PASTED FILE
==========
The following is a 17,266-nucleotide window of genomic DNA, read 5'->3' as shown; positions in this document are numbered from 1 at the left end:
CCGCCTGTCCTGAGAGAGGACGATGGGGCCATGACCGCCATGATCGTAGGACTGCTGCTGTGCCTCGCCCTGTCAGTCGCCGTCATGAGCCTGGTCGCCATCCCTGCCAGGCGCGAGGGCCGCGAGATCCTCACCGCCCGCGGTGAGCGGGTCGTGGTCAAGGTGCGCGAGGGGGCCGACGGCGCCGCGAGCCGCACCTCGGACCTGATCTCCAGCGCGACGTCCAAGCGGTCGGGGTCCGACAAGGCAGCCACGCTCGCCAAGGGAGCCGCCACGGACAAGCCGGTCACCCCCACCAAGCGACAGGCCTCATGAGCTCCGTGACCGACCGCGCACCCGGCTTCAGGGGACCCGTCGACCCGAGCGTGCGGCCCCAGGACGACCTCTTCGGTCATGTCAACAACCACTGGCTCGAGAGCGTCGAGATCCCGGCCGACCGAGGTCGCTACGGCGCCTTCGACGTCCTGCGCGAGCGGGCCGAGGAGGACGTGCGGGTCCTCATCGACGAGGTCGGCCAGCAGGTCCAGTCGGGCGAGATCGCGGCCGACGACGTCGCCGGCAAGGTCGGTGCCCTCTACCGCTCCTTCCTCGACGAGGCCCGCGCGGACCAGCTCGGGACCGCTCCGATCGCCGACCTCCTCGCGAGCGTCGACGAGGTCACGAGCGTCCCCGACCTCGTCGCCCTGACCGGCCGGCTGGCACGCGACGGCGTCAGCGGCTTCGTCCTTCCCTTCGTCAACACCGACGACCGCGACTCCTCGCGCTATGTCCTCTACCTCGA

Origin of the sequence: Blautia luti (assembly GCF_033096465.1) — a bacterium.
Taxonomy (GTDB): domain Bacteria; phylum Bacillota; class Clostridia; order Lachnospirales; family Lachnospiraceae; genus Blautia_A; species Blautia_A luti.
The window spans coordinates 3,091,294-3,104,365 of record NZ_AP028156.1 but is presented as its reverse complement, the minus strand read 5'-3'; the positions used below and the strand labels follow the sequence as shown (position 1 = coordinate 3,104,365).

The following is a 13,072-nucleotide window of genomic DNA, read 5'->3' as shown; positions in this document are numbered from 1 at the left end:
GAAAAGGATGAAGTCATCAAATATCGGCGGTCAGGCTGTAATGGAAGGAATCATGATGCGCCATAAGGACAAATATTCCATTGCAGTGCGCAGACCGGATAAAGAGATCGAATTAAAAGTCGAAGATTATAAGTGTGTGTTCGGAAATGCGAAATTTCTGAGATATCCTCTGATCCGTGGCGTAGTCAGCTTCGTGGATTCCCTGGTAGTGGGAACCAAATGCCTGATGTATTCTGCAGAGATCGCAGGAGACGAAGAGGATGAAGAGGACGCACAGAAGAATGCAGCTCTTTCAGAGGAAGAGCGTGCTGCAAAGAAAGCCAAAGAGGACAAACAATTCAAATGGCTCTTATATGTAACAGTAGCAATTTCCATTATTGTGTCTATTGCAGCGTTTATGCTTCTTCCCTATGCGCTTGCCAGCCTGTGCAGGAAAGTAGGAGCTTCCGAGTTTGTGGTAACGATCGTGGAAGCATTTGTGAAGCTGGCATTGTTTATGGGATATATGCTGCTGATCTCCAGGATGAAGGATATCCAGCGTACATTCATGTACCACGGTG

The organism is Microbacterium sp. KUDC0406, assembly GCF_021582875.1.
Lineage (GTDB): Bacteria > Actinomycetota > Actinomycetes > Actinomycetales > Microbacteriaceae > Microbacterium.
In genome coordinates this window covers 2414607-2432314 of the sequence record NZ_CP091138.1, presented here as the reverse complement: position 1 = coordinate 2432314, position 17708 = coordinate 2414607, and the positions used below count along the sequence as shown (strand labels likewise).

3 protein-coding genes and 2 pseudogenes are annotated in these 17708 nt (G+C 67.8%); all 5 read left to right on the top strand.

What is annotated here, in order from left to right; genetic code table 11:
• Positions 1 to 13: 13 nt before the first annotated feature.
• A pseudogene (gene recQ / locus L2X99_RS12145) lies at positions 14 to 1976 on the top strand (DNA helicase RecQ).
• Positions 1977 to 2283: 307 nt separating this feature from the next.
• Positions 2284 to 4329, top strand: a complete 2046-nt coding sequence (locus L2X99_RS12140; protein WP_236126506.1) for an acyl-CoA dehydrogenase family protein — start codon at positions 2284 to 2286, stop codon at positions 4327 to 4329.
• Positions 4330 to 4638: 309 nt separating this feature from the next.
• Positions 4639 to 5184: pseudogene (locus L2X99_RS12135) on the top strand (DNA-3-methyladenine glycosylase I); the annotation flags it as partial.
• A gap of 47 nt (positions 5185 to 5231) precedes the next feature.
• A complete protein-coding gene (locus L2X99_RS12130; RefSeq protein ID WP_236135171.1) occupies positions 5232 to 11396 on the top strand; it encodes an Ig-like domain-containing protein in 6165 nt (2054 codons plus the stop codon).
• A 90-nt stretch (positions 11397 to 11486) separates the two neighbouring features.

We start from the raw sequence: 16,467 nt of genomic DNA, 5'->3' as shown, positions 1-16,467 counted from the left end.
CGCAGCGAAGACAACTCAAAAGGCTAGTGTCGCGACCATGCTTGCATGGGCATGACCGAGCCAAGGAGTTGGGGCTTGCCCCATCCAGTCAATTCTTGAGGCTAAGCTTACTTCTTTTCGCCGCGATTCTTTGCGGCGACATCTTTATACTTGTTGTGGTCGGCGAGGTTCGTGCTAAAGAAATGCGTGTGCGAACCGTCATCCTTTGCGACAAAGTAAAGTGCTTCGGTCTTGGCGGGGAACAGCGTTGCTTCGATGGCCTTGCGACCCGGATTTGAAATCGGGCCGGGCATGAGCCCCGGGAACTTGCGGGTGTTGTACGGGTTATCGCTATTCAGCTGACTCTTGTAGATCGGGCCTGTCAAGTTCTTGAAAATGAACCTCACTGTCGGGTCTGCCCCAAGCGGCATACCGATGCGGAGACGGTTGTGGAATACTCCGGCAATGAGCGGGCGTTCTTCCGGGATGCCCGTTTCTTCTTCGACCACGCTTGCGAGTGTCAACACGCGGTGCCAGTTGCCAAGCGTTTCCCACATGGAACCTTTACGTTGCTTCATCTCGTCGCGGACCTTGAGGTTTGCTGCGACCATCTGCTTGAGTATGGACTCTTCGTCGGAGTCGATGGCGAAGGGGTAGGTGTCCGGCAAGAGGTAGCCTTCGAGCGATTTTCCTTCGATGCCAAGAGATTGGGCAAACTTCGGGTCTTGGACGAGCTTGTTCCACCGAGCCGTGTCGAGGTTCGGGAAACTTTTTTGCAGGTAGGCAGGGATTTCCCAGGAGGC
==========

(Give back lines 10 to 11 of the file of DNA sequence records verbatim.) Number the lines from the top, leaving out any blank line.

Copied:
In genome coordinates this window covers 2414607-2432314 of the sequence record NZ_CP091138.1, presented here as the reverse complement: position 1 = coordinate 2432314, position 17708 = coordinate 2414607, and the positions used below count along the sequence as shown (strand labels likewise).

3 protein-coding genes and 2 pseudogenes are annotated in these 17708 nt (G+C 67.8%); all 5 read left to right on the top strand.